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Why Letshego Zulu wants to become a Cape Epic Amabubesi

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For riders who complain they don’t have time to train. Letshego shows the value of time management. (Photo: Letshego Zulu)
For riders who complain they don’t have time to train. Letshego shows the value of time management. (Photo: Letshego Zulu)

Letshego Zulu was one of the first African women to finish the Cape Epic, back in 2013. Nine years later she is back and hoping to join the Amabubesi club – a mark of distinction for riders who have completed three Epics. 

Zulu’s inability to refuse an invite has her lining up for her third attempt at the world's toughest mountain bike race. And preparing for a Cape Epic, requires a great deal of commitment.

"It is tough to prepare and juggle work and training. Training in Joburg is not ideal, with no real mountains, so one needs to get down to places like Kwa-Zulu Natal or the Western Cape to ensure that you are used to the climbing that the Epic is known for."

Zulu is a single mom, after losing her husband, the racing and rally driver Gugu Zulu, on the slopes of Kilimanjaro in 2016, during one of their adventure couple expeditions.

"It wasn't easy before and now it is even trickier as a single mom. Mid-week sessions are almost impossible as I have to do the school run, so I very often find myself on the indoor trainer late at night."

For her attempt at a third Cape Epic finish, Zulu will be teaming up with Phathokuhle Zondi, who completed the Munga on an e-bike a few months ago.

"This will be my first time riding with another lady. In the past, I have always ridden with men, and they were able to support me when things got tough, with a push or a pull. I have trained harder, knowing that would no longer be the case."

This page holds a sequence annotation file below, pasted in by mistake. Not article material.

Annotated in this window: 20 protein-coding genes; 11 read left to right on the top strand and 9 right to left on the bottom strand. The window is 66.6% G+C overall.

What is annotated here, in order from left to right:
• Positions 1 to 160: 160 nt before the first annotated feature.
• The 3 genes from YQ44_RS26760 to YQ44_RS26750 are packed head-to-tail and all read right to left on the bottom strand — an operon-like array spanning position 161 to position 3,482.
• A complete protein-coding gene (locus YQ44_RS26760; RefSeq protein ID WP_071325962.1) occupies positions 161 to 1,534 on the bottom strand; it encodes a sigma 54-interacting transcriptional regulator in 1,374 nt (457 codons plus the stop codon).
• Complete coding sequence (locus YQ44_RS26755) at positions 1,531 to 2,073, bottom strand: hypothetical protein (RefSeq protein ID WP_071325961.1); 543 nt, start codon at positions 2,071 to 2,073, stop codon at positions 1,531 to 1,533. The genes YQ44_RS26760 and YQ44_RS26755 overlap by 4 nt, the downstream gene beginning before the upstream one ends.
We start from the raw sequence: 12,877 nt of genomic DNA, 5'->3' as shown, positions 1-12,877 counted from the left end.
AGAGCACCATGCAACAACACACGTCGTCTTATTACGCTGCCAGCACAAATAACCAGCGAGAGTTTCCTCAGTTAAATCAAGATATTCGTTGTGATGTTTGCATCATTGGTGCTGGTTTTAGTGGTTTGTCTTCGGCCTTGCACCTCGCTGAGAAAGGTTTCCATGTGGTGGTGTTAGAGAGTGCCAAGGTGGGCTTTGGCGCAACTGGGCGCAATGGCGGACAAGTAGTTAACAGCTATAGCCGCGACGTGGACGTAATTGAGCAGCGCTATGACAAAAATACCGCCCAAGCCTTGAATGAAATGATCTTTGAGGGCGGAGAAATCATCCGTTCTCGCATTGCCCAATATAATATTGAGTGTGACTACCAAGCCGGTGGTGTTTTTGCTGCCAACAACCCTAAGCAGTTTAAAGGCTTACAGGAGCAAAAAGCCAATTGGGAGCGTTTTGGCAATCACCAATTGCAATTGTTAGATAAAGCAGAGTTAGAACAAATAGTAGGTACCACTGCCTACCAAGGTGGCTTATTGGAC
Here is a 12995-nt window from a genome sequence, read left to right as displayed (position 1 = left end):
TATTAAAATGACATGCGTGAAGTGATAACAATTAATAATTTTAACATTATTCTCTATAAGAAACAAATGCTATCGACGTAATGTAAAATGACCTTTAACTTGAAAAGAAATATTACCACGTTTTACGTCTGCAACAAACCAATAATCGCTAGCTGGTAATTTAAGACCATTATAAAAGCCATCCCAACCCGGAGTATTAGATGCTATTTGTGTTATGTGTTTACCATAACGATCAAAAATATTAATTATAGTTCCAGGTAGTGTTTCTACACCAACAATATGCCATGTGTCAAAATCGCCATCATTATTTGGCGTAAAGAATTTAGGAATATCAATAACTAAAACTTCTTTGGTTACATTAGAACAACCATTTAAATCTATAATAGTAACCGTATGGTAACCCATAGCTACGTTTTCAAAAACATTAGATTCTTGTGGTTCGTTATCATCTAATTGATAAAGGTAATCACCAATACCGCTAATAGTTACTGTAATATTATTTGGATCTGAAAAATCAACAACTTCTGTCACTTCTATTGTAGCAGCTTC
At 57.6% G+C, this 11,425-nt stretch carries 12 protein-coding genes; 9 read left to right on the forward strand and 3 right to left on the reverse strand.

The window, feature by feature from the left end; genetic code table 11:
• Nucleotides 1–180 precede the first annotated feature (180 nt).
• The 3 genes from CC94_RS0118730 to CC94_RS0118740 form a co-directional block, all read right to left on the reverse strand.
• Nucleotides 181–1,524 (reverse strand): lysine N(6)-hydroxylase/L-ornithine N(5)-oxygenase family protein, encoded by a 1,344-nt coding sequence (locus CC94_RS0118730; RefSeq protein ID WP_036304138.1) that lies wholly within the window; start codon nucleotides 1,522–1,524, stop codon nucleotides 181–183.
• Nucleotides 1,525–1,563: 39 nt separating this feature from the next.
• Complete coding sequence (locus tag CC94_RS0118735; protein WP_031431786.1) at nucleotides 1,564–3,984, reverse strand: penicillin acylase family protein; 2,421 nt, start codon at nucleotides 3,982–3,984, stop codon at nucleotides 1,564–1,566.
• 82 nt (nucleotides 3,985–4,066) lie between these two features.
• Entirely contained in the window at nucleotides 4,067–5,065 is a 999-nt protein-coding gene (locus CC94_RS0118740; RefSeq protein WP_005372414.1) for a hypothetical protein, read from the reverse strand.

Being self-sufficient is vital at the Cape Epic. "We also had to jack up our technical and mechanic skills, so that we will be able to deal with any mechanicals if they do happen," says Zulu.

Zulu believes that partnering with another woman of colour is a great way to showcase that the Cape Epic is not out of reach for African women.  

"As young black girls, we were told that bikes are only for boys, but we are breaking barriers here. Since my first Cape Epic in 2013, I have been keeping an eye on the race and noticed that we are still struggling to get women of colour into the sport. I suppose that is why I keep coming back, to show others that it is possible."

Zulu adds that all women need to overcome the fear of mountain biking, are comprehensive skills training sessions.

"A few years ago, I did a proper skills clinic, which changed the game for me. I really believe that bespoke skills clinics for women can go a long way in alleviating the stigma around the dangers of mountain biking. The biggest fear for most women is falling and hurting themselves. It is also great to see Epic trippers will be hosting groups exclusively for women on certain stages of this year's event."

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